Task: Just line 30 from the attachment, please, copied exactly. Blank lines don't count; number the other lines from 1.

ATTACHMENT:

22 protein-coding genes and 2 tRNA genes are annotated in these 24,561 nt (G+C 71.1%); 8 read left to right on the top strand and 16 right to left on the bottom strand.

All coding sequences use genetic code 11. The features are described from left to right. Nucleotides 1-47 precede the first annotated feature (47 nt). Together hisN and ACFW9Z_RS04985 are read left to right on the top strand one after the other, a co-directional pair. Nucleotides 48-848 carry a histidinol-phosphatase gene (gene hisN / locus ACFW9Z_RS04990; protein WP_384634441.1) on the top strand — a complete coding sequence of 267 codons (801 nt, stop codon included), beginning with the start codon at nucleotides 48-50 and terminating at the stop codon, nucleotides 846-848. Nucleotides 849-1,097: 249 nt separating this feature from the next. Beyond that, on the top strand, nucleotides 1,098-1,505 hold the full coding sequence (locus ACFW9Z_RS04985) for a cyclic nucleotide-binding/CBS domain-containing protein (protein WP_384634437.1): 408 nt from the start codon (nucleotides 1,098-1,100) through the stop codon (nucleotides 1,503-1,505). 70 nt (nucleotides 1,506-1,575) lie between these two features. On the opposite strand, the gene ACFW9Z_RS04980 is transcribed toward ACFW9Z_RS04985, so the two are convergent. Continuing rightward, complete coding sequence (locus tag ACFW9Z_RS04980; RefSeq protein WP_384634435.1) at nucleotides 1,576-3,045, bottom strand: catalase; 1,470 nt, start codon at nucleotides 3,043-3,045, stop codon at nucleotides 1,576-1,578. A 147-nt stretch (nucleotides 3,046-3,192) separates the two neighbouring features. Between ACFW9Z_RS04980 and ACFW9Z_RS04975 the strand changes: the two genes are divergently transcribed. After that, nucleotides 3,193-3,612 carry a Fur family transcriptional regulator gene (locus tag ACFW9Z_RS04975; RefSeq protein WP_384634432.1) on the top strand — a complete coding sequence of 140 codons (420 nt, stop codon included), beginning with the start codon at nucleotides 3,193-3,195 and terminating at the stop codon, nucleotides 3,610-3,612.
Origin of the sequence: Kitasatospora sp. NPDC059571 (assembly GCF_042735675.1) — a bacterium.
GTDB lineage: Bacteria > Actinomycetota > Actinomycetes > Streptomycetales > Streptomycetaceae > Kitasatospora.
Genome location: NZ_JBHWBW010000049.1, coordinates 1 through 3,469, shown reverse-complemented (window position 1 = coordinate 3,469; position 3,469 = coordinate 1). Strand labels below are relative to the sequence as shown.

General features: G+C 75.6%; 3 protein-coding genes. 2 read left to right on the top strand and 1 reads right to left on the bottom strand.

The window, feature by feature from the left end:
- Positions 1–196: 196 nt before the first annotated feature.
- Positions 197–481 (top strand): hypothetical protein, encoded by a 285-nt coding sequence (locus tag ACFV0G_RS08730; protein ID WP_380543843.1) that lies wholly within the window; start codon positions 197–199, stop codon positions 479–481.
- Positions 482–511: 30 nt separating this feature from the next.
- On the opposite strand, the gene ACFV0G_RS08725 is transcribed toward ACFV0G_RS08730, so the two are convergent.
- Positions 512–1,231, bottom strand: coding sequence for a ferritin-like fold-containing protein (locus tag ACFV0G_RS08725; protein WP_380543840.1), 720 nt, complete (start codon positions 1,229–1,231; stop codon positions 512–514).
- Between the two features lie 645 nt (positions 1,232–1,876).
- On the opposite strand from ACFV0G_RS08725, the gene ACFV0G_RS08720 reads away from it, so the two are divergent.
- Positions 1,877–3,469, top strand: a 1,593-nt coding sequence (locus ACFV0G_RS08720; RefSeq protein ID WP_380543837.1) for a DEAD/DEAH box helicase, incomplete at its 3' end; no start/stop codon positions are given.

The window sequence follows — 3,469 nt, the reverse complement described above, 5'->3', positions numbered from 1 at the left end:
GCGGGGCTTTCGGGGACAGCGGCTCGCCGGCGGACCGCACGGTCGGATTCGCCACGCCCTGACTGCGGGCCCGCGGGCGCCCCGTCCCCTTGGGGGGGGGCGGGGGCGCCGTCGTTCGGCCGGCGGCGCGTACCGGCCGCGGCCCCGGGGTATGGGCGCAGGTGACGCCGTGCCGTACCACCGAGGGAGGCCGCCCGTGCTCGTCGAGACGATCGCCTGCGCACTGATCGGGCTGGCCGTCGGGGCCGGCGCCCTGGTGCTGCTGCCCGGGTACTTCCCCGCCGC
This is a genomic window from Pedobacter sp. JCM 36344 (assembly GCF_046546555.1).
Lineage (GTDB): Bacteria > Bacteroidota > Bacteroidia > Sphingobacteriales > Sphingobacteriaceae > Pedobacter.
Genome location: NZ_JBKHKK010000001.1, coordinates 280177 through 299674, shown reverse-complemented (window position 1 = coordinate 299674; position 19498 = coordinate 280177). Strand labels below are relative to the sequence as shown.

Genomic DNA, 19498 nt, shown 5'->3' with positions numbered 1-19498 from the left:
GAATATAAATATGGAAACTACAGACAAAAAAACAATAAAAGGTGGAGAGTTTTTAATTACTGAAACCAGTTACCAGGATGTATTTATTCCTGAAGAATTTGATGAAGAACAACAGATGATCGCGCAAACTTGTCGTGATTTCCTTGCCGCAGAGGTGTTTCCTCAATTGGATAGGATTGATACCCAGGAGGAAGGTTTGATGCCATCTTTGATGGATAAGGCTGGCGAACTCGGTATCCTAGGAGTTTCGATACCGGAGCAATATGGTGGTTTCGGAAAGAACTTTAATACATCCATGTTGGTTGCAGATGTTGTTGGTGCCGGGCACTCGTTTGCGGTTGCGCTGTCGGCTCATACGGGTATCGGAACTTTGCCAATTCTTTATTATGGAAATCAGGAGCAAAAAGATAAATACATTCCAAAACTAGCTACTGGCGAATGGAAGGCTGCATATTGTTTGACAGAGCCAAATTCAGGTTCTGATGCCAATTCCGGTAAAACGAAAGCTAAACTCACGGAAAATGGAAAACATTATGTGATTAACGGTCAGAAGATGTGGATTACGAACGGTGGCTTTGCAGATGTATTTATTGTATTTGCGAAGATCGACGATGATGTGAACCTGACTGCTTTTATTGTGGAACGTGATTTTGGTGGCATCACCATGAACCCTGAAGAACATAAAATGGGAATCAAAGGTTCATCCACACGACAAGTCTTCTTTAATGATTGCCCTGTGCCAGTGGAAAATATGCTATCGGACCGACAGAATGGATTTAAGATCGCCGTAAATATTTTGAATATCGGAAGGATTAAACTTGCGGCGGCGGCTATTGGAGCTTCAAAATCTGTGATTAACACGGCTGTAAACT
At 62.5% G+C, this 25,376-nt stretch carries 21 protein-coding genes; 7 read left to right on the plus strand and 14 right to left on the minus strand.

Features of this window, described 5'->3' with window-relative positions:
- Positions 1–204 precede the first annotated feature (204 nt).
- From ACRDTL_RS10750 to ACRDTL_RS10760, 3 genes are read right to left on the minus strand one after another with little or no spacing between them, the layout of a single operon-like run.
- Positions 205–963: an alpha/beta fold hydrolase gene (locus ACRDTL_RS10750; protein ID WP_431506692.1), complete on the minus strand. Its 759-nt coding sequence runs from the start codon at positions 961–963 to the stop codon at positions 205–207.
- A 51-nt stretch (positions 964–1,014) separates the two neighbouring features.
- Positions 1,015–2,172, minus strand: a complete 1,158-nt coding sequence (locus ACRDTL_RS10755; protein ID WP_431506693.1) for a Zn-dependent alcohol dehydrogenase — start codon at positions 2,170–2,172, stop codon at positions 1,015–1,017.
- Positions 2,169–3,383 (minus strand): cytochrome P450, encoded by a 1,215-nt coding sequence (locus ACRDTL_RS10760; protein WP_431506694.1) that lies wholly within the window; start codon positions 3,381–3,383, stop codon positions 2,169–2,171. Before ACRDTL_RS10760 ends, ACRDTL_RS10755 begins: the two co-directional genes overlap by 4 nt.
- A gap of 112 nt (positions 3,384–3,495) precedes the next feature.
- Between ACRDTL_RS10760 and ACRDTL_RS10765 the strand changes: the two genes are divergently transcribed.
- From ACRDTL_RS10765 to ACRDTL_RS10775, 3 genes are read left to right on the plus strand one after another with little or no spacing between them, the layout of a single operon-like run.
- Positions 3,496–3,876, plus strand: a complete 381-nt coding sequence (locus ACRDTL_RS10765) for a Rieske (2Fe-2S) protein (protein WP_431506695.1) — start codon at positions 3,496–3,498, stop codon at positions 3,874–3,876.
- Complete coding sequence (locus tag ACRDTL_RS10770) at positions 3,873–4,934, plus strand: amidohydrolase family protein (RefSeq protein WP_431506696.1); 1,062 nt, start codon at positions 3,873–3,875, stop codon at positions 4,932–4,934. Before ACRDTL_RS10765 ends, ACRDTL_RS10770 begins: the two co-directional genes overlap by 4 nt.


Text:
- Positions 2,169–3,383 (minus strand): cytochrome P450, encoded by a 1,215-nt coding sequence (locus ACRDTL_RS10760; protein WP_431506694.1) that lies wholly within the window; start codon positions 3,381–3,383, stop codon positions 2,169–2,171. Before ACRDTL_RS10760 ends, ACRDTL_RS10755 begins: the two co-directional genes overlap by 4 nt.